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Kobe Prosecutors Win Key Rulings

Prosecutors in the Kobe Bryant case will be able to present key pieces of evidence at the NBA star's trial on sexual assault charges next month.

The judge's ruling denies defense motions to suppress evidence, including a secretly tape-recorded 75-minute interrogation of Bryant with him occasionally crying, reports CBS News Correspondent Lee Frank. The tape recording will be allowed at trial, along with a blood-stained T-shirt, blue nylon Nike track pants and a pair of Bryant's boxer shorts. Some evidence being thrown out is from Bryant's hospital exam — improperly done at night despite his objections.

Bryant's attorneys said the material was gathered while he was illegally in custody, but the judge disagreed.

District Judge Terry Ruckriegle said Bryant cooperated with detectives until they said they wanted him to undergo a medical examination.

"Prosecutors needed to win this battle to have any sort of a chance at a conviction at trial, and while this isn't a complete victory, it's fairly close," says Legal Analyst Andrew Cohen. "It gives them a chance to use Bryant's own words to try to convince jurors that he had something to hide."

However, "I think the defense will be able to explain" any discrepancies in what Bryant said on the recording, said CBS News Early Show Legal Analyst Mickey Sherman. "We always lie about having affairs with people."

"We're pleased with the ruling and we consider it an important ruling," prosecution spokeswoman Krista Flannigan said.

After-hours calls left with the Denver-based defense team were not immediately returned.

Bryant has pleaded not guilty to felony sexual assault and faces an Aug. 27 trial. He has said he had consensual sex with an employee, now 20, at the Vail-area resort where she worked last summer.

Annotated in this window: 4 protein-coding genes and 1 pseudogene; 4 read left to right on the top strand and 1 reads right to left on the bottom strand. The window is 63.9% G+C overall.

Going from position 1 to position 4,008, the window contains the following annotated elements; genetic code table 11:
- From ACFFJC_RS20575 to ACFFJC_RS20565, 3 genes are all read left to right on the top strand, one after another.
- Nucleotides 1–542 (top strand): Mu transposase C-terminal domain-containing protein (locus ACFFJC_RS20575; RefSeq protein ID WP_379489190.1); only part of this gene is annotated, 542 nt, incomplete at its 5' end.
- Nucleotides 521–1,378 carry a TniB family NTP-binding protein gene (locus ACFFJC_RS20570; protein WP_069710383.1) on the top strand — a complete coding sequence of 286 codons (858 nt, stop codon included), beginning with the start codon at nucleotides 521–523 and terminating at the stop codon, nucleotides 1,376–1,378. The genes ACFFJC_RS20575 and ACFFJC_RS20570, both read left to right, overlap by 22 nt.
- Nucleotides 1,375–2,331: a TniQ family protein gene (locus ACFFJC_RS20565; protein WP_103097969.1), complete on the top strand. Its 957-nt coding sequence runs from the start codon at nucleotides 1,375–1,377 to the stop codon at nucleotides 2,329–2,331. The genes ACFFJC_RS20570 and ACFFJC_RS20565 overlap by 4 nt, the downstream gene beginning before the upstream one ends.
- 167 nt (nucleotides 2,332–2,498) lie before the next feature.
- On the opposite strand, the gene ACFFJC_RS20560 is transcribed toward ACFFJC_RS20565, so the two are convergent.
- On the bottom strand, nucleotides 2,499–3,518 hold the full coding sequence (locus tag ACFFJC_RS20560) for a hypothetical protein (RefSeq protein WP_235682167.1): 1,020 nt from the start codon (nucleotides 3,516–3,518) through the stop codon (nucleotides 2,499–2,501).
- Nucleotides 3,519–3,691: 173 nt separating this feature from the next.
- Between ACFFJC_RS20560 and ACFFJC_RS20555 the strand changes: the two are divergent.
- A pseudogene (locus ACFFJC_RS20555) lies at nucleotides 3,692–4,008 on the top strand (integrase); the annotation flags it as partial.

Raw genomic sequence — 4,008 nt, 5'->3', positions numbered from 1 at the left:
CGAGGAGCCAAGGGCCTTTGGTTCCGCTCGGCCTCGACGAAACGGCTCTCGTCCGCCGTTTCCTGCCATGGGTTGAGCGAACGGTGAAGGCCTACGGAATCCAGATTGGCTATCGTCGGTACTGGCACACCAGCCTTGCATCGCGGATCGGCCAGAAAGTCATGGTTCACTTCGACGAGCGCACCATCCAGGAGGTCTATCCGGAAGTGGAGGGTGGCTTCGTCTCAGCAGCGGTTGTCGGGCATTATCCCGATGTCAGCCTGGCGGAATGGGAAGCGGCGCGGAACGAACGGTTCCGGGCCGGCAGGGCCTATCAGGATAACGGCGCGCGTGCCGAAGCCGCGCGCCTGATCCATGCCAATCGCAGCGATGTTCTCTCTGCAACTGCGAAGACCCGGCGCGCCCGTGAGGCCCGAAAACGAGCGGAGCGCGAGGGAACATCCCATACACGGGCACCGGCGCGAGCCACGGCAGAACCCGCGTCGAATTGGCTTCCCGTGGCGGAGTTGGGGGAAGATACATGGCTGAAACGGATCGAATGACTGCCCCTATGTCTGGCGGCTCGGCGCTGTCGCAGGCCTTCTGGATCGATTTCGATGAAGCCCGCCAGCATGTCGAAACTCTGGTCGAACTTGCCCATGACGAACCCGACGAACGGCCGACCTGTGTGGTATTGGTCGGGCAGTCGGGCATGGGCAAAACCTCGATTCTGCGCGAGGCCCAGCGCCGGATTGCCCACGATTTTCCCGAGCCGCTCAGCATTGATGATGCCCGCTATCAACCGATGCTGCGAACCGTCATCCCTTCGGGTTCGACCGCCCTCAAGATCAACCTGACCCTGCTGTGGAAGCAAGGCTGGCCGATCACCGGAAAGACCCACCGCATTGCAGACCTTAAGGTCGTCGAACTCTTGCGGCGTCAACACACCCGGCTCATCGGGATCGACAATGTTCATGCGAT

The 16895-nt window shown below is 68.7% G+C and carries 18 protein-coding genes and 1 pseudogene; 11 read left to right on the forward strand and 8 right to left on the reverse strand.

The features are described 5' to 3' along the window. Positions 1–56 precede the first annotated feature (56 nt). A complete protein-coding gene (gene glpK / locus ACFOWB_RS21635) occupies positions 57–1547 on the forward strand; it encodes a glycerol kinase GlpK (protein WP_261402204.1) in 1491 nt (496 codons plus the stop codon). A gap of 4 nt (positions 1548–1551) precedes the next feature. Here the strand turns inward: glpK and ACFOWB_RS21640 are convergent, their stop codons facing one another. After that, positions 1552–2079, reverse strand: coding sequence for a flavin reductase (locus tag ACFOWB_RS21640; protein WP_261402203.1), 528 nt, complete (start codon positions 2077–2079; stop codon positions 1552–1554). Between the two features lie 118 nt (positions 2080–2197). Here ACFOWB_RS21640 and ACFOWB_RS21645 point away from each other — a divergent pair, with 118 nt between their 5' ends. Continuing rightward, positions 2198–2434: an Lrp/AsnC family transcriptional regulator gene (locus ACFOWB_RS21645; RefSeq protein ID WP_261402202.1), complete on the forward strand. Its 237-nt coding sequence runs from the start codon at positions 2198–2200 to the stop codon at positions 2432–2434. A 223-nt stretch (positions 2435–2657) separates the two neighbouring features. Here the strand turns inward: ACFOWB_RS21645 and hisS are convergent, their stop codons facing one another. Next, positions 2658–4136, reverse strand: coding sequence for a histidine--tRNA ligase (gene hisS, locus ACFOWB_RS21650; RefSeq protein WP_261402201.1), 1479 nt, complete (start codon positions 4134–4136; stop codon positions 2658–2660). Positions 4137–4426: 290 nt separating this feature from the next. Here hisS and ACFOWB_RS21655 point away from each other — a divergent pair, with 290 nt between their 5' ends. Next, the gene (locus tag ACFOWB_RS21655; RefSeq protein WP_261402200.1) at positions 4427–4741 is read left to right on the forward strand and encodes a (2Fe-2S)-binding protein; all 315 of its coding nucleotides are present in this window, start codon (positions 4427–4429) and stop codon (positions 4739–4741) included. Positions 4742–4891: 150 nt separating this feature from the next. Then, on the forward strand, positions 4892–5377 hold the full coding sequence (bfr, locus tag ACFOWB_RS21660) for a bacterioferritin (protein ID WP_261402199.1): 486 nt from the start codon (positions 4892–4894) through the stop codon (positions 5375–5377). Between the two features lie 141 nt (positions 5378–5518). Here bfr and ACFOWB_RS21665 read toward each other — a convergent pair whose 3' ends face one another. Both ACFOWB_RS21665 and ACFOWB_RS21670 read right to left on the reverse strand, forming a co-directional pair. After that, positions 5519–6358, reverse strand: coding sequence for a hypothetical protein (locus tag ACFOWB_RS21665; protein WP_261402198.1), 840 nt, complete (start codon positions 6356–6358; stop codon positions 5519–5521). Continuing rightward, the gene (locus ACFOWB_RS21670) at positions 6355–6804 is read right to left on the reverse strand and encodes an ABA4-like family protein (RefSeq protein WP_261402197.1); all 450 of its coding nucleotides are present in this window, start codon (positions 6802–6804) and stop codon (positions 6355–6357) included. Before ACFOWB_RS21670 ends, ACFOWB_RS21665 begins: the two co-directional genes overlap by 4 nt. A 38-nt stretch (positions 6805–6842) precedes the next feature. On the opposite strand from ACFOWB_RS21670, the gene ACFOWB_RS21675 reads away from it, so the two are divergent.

If convicted, Bryant faces four years to life in prison or 20 years to life on probation, and a fine of up to $750,000.

Meanwhile, Bryant could announce as early as Thursday whether he will stay with the Los Angeles Lakers or sign with another team, reports CBS News Correspondent Steve Futterman. The Lakers hope to kee him.

"We're hopeful that he will re-sign but we don't know even that," said team general manager Mitch Kupchak. "We've done everything we can do."

The Lakers allowed another high-profile free agent, Shaquille O'Neal, to bolt to Miami. He and Bryant have feuded for years, and many believe Bryant indicated to the Lakers that he would leave if O'Neal stayed.

Bryant's attorneys have long criticized the Eagle County sheriff's office, saying investigators improperly questioned Bryant and botched the execution of a court order to gather evidence last July.

Prosecutors had argued in favor of submitting the medical exam and the rest of the evidence, saying that it was collected with Bryant's consent the night after the alleged attack.

During a hearing in February, lead investigator Doug Winters acknowledged that Bryant's hospital examination violated Colorado court rules.

Winters and his partner had obtained a type of warrant for "non-testimonial evidence," which usually involves taking samples of hair and fibers. It must be executed during daylight hours to prevent the government from unnecessarily invading the privacy of citizens.

Bryant's exam was performed before dawn at a Glenwood Springs hospital. The results have not been disclosed.

The judge said a tape recording of the interview with Bryant did not indicate whether the NBA star consented to a hospital exam. But he said an audio expert concluded that Bryant had balked at the request.

"The detective then instructed, 'I have a court order so it doesn't matter whether you consent or not,'" the judge wrote. "The court finds that Mr. Bryant was 'in custody' starting from" that moment — and should have thus been advised of his Miranda rights. By that point, however, Bryant had already spoken with investigators and given them the clothing.

The judge's rulings Wednesday aren't fatal for Bryant's defense, says Cohen.

"A lot of this evidence is ambiguous enough so that Bryant's attorneys will be able to at least try to spin it their way," he says. "For example, there is no dispute in this case that the pair had sex, which means a lot of physical evidence of sex won't necessarily incriminate Bryant."

Also Wednesday, Ruckriegle extended what he called a "plea negotiation deadline" until Tuesday because of his order.

Still to come is the judge's decision on what information about the alleged victim's sexual history will be allowed at the trial, reports Rick Sallinger of CBS station KCNC. The trial is set to begin just over six weeks from now.

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